‘Turning a blind eye’

Well the last blog seemed to attract very mixed responses with some people feeling I should have expressed more obvious fury. In fact, I’ve been outraged for many years with the role Dominic Cummings has taken in government. But I was interested in coming at the story from a different angle and had been quite haunted by that picture of him running away from Downing Street back in March when the prime-minister had just tested positive. He looked consumed with child-like panic and not at all the cold, ultra-rational, manipulative person we usually connect with his name. Of course, anyone can panic, but anxiety does not fit comfortably within this proud man’s psyche, and for all its careful stage-managing, this lack of psychological integration seemed very obvious in the incoherent story that emerged in the rose garden of Number 10. His refusal to admit or apologise for potentially putting others at risk when, virally-loaded, he took off to Durham, and his failure to see the potential impact of his behaviour on our thinking and collective determination, is telling. There is something perverse about his evident capacity to both acknowledge and deny reality at one and the same time.

But in a democracy we tend to get leaders who reflect the collective traits that are predominant in the population at that point in our history.  I know we didn’t vote for Cummings but he was part of the package and it seems he has become so enmeshed with the Prime Minister’s thinking that it’s as if he’s become Johnson’s auxiliary ego.  Personally, I was not surprised that this self-defined outsider should think himself entitled to behave differently from the rest of us. And the struggle to rationalise one’s mistakes, deny something one already knows, to ‘turn a blind eye’, is very familiar to me as a psychotherapist. For me, the retrospective amending of his blog and subsequent boasting that he had warned us many months ago of a corona virus pandemic, seemed more deliberately manipulative and chilling. But these character traits of both the Prime Minister and his aide – including such frank dishonesty –  have been evident for many years, and we elected him/them six months ago with a massive majority.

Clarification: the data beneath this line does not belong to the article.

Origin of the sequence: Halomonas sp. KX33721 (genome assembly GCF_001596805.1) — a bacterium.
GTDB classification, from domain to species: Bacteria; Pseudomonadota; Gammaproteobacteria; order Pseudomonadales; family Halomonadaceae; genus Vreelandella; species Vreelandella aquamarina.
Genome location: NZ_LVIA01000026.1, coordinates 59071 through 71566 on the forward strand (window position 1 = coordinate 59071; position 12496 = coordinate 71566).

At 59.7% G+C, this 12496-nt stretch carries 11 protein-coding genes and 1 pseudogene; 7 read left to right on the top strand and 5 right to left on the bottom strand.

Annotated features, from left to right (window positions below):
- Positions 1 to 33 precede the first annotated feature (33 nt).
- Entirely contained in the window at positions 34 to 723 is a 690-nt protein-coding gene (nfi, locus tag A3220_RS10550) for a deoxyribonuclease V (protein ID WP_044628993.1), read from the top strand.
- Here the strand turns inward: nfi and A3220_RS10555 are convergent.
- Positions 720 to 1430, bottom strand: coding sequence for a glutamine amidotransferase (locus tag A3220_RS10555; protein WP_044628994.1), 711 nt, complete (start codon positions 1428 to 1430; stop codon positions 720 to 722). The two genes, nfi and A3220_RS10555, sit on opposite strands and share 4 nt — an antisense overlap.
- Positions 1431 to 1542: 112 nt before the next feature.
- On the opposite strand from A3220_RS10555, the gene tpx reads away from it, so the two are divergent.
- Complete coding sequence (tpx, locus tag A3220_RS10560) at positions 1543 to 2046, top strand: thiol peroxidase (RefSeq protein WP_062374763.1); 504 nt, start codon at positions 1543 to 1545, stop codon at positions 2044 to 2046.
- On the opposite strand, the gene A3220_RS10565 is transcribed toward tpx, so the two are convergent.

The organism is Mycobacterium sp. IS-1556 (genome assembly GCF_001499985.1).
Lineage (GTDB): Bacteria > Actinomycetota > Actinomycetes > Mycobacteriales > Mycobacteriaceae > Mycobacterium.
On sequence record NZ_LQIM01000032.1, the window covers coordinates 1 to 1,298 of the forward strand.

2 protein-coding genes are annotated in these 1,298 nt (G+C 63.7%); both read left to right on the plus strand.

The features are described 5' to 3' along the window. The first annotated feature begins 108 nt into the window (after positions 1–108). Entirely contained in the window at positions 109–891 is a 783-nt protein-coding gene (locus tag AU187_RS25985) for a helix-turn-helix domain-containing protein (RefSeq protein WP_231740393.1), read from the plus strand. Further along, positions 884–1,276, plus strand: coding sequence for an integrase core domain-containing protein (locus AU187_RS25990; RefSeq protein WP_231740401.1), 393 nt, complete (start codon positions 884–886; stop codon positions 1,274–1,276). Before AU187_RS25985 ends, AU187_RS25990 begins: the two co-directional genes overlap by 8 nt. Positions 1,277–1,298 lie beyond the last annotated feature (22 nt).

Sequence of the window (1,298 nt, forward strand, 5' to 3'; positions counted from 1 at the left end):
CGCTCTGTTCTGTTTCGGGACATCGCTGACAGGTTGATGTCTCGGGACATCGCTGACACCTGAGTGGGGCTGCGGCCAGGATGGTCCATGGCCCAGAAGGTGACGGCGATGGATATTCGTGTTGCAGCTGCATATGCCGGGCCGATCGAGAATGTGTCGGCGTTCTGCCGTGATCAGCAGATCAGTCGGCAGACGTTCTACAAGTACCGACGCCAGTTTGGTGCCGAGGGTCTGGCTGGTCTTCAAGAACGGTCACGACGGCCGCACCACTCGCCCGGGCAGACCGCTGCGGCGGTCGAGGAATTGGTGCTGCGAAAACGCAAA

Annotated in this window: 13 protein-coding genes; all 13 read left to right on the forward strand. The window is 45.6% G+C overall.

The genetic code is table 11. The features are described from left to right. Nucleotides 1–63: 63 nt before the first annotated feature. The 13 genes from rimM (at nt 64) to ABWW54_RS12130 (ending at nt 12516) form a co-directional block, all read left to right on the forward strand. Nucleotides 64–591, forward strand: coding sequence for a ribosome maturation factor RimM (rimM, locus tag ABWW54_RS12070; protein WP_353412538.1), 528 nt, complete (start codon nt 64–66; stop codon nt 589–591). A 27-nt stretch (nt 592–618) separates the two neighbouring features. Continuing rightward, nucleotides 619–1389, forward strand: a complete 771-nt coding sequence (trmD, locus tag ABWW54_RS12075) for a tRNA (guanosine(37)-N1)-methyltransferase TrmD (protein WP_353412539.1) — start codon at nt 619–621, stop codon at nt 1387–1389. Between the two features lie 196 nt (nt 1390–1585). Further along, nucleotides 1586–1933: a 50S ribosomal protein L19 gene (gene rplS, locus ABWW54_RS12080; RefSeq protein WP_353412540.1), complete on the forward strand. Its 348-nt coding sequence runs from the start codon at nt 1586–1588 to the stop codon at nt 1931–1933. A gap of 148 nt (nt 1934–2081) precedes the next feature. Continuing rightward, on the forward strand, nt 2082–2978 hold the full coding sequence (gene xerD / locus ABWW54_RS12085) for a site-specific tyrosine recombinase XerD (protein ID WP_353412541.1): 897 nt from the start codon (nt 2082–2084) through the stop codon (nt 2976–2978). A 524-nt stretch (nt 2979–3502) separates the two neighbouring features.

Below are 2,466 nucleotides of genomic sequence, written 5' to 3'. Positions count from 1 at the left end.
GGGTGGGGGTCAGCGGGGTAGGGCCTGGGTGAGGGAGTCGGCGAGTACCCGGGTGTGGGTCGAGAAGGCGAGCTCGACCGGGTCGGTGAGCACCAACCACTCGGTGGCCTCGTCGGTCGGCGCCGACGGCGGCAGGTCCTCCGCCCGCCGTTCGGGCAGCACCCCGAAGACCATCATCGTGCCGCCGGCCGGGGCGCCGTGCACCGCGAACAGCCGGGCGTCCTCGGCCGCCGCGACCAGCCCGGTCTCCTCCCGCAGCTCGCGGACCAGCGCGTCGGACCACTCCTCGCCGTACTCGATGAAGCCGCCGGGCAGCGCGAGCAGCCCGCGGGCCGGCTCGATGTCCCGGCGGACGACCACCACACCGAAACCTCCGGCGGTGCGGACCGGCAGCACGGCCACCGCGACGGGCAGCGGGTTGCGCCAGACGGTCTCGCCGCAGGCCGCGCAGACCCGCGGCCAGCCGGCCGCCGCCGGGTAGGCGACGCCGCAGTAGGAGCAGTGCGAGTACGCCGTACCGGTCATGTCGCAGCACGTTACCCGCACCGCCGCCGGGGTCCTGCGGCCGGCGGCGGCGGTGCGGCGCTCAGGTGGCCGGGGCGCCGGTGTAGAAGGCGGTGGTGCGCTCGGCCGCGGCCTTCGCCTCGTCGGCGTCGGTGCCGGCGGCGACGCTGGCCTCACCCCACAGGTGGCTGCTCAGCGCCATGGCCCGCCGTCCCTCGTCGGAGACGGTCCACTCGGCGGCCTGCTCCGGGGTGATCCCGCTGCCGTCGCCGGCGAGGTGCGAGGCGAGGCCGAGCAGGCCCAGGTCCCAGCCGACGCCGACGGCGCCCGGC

So maybe we have to look at ourselves and wonder why we have made such men so powerful. Or, put more gently, what is it about our culture at the present time that has allowed men with such character traits to rise to the top? There is evidence from various disciplines that we are collectively more dishonest than we used to be – false news is just the tip of the iceberg. Values such as individualism, consumerism and the idealisation of market forces have created institutions where people are used as a means to an end, as tools and commodities rather than respected citizens, and where ‘gaming’, fabrication, distortion of reality quickly follow. In short, there is evidence to suggest that  our institutions are more perverse than they used to be, with ‘turning a blind eye’ a norm within many of them.

Anyone familiar with the Francis Reports about the shocking clinical conditions, the excess deaths and the underlying ruthless and dishonest culture at Mid Staffordshire NHS FoundationTrust, will be in no doubt that such thinking is relevant to our public services as well as private corporations. The Francis Report described a sinister process: forces at work striving actively to prevent acknowledgement of problems.  Managers and leaders appeared to have ignored, or even silenced, feedback from staff at all levels that would have alerted them to the problem. Staff tried – more than a third of the 515 safety incident reports submitted by ward staff attributed the problem to inadequate staffing. Consultants found their incident reports downgraded to being minor events without consultation or investigation. A senior manager in the trust even called for a specialist independent investigator to remove any statements in his report suggesting that people had died because of poor care – because it would distress people and bring bad publicity for the trust.